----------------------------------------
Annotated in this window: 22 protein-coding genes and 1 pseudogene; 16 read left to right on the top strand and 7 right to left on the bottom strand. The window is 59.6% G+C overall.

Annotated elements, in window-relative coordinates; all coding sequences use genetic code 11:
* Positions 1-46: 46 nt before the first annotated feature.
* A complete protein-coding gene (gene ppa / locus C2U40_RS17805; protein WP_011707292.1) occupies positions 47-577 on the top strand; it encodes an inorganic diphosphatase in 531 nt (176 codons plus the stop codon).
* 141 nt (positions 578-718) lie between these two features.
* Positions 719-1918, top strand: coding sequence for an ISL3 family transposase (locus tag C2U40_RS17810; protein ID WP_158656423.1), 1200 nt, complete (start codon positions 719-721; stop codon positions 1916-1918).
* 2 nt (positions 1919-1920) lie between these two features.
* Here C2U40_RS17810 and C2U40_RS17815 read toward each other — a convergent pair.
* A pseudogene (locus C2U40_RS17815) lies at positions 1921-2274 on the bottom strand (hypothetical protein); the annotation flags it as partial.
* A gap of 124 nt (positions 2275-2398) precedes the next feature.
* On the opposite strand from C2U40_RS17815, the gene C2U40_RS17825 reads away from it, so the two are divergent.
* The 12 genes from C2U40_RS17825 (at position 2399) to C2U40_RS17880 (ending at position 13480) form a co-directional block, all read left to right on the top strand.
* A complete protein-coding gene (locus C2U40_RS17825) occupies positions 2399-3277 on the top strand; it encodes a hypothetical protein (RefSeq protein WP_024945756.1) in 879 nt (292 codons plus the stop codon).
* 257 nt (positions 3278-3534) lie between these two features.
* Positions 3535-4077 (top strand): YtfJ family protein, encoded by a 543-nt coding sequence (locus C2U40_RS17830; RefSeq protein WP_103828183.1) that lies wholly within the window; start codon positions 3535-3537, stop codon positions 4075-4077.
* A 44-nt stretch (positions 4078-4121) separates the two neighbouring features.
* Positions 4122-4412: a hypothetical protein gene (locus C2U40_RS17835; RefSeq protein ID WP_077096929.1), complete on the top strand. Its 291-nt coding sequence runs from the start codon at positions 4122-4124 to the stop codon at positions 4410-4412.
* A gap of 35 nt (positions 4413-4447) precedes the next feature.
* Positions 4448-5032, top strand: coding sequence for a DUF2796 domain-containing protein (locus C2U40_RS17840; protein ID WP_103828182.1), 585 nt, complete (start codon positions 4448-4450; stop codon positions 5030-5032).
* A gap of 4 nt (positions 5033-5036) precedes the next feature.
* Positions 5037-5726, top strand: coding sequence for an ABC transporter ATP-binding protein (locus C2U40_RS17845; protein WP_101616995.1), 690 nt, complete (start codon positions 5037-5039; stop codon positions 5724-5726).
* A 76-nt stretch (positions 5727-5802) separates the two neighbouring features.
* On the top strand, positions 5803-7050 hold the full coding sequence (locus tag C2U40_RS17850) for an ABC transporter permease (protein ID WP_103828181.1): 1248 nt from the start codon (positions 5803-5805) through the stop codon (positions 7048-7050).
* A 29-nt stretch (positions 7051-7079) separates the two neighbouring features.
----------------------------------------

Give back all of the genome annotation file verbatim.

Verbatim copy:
Annotated in this window: 22 protein-coding genes and 1 pseudogene; 16 read left to right on the top strand and 7 right to left on the bottom strand. The window is 59.6% G+C overall.

Annotated elements, in window-relative coordinates; all coding sequences use genetic code 11:
* Positions 1-46: 46 nt before the first annotated feature.
* A complete protein-coding gene (gene ppa / locus C2U40_RS17805; protein WP_011707292.1) occupies positions 47-577 on the top strand; it encodes an inorganic diphosphatase in 531 nt (176 codons plus the stop codon).
* 141 nt (positions 578-718) lie between these two features.
* Positions 719-1918, top strand: coding sequence for an ISL3 family transposase (locus tag C2U40_RS17810; protein ID WP_158656423.1), 1200 nt, complete (start codon positions 719-721; stop codon positions 1916-1918).
* 2 nt (positions 1919-1920) lie between these two features.
* Here C2U40_RS17810 and C2U40_RS17815 read toward each other — a convergent pair.
* A pseudogene (locus C2U40_RS17815) lies at positions 1921-2274 on the bottom strand (hypothetical protein); the annotation flags it as partial.
* A gap of 124 nt (positions 2275-2398) precedes the next feature.
* On the opposite strand from C2U40_RS17815, the gene C2U40_RS17825 reads away from it, so the two are divergent.
* The 12 genes from C2U40_RS17825 (at position 2399) to C2U40_RS17880 (ending at position 13480) form a co-directional block, all read left to right on the top strand.
* A complete protein-coding gene (locus C2U40_RS17825) occupies positions 2399-3277 on the top strand; it encodes a hypothetical protein (RefSeq protein WP_024945756.1) in 879 nt (292 codons plus the stop codon).
* 257 nt (positions 3278-3534) lie between these two features.
* Positions 3535-4077 (top strand): YtfJ family protein, encoded by a 543-nt coding sequence (locus C2U40_RS17830; RefSeq protein WP_103828183.1) that lies wholly within the window; start codon positions 3535-3537, stop codon positions 4075-4077.
* A 44-nt stretch (positions 4078-4121) separates the two neighbouring features.
* Positions 4122-4412: a hypothetical protein gene (locus C2U40_RS17835; RefSeq protein ID WP_077096929.1), complete on the top strand. Its 291-nt coding sequence runs from the start codon at positions 4122-4124 to the stop codon at positions 4410-4412.
* A gap of 35 nt (positions 4413-4447) precedes the next feature.
* Positions 4448-5032, top strand: coding sequence for a DUF2796 domain-containing protein (locus C2U40_RS17840; protein ID WP_103828182.1), 585 nt, complete (start codon positions 4448-4450; stop codon positions 5030-5032).
* A gap of 4 nt (positions 5033-5036) precedes the next feature.
* Positions 5037-5726, top strand: coding sequence for an ABC transporter ATP-binding protein (locus C2U40_RS17845; protein WP_101616995.1), 690 nt, complete (start codon positions 5037-5039; stop codon positions 5724-5726).
* A 76-nt stretch (positions 5727-5802) separates the two neighbouring features.
* On the top strand, positions 5803-7050 hold the full coding sequence (locus tag C2U40_RS17850) for an ABC transporter permease (protein ID WP_103828181.1): 1248 nt from the start codon (positions 5803-5805) through the stop codon (positions 7048-7050).
* A 29-nt stretch (positions 7051-7079) separates the two neighbouring features.